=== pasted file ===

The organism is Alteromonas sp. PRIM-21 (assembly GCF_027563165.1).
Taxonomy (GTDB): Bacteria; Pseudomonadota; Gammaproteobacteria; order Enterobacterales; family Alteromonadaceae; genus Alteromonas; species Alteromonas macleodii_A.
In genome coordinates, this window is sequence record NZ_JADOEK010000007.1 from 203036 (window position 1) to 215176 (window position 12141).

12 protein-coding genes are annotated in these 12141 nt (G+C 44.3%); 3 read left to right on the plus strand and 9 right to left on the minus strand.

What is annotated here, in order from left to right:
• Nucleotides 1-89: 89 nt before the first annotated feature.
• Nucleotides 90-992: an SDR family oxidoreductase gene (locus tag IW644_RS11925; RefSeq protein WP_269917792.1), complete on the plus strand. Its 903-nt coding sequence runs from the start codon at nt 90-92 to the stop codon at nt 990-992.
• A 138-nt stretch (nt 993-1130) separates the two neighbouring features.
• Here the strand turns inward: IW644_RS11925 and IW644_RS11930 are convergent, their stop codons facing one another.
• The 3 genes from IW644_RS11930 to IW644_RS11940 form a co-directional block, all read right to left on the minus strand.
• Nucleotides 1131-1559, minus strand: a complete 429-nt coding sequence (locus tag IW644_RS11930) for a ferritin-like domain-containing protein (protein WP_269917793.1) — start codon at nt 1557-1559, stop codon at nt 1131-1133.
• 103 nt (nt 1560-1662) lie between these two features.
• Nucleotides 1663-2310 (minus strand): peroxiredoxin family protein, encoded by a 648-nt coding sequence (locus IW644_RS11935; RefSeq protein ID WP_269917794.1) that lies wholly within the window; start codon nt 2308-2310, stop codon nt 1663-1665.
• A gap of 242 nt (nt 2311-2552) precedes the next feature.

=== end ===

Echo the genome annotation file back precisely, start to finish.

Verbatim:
The organism is Alteromonas sp. PRIM-21 (assembly GCF_027563165.1).
Taxonomy (GTDB): Bacteria; Pseudomonadota; Gammaproteobacteria; order Enterobacterales; family Alteromonadaceae; genus Alteromonas; species Alteromonas macleodii_A.
In genome coordinates, this window is sequence record NZ_JADOEK010000007.1 from 203036 (window position 1) to 215176 (window position 12141).

12 protein-coding genes are annotated in these 12141 nt (G+C 44.3%); 3 read left to right on the plus strand and 9 right to left on the minus strand.

What is annotated here, in order from left to right:
• Nucleotides 1-89: 89 nt before the first annotated feature.
• Nucleotides 90-992: an SDR family oxidoreductase gene (locus tag IW644_RS11925; RefSeq protein WP_269917792.1), complete on the plus strand. Its 903-nt coding sequence runs from the start codon at nt 90-92 to the stop codon at nt 990-992.
• A 138-nt stretch (nt 993-1130) separates the two neighbouring features.
• Here the strand turns inward: IW644_RS11925 and IW644_RS11930 are convergent, their stop codons facing one another.
• The 3 genes from IW644_RS11930 to IW644_RS11940 form a co-directional block, all read right to left on the minus strand.
• Nucleotides 1131-1559, minus strand: a complete 429-nt coding sequence (locus tag IW644_RS11930) for a ferritin-like domain-containing protein (protein WP_269917793.1) — start codon at nt 1557-1559, stop codon at nt 1131-1133.
• 103 nt (nt 1560-1662) lie between these two features.
• Nucleotides 1663-2310 (minus strand): peroxiredoxin family protein, encoded by a 648-nt coding sequence (locus IW644_RS11935; RefSeq protein ID WP_269917794.1) that lies wholly within the window; start codon nt 2308-2310, stop codon nt 1663-1665.
• A gap of 242 nt (nt 2311-2552) precedes the next feature.